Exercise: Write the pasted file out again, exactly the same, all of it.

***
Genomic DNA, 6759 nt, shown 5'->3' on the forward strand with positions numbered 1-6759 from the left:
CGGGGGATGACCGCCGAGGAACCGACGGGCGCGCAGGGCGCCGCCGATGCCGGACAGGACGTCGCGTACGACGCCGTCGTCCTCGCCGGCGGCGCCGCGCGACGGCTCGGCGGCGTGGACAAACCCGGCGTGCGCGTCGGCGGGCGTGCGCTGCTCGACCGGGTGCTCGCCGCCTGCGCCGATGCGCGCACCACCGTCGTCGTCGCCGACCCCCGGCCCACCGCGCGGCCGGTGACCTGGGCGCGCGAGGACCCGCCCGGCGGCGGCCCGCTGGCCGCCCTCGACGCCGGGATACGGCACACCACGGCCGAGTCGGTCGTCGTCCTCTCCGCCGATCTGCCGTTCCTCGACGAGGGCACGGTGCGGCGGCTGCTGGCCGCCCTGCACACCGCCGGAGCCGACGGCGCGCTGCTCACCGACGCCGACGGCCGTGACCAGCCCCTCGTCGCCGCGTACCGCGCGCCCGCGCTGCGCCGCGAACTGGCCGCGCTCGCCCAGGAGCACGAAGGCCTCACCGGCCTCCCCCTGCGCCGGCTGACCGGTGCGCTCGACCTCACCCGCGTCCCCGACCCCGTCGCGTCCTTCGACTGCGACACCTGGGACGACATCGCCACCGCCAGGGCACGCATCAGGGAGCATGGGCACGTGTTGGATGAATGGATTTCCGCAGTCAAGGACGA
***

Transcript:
Genomic DNA, 6759 nt, shown 5'->3' on the forward strand with positions numbered 1-6759 from the left:
CGGGGGATGACCGCCGAGGAACCGACGGGCGCGCAGGGCGCCGCCGATGCCGGACAGGACGTCGCGTACGACGCCGTCGTCCTCGCCGGCGGCGCCGCGCGACGGCTCGGCGGCGTGGACAAACCCGGCGTGCGCGTCGGCGGGCGTGCGCTGCTCGACCGGGTGCTCGCCGCCTGCGCCGATGCGCGCACCACCGTCGTCGTCGCCGACCCCCGGCCCACCGCGCGGCCGGTGACCTGGGCGCGCGAGGACCCGCCCGGCGGCGGCCCGCTGGCCGCCCTCGACGCCGGGATACGGCACACCACGGCCGAGTCGGTCGTCGTCCTCTCCGCCGATCTGCCGTTCCTCGACGAGGGCACGGTGCGGCGGCTGCTGGCCGCCCTGCACACCGCCGGAGCCGACGGCGCGCTGCTCACCGACGCCGACGGCCGTGACCAGCCCCTCGTCGCCGCGTACCGCGCGCCCGCGCTGCGCCGCGAACTGGCCGCGCTCGCCCAGGAGCACGAAGGCCTCACCGGCCTCCCCCTGCGCCGGCTGACCGGTGCGCTCGACCTCACCCGCGTCCCCGACCCCGTCGCGTCCTTCGACTGCGACACCTGGGACGACATCGCCACCGCCAGGGCACGCATCAGGGAGCATGGGCACGTGTTGGATGAATGGATTTCCGCAGTCAAGGACGA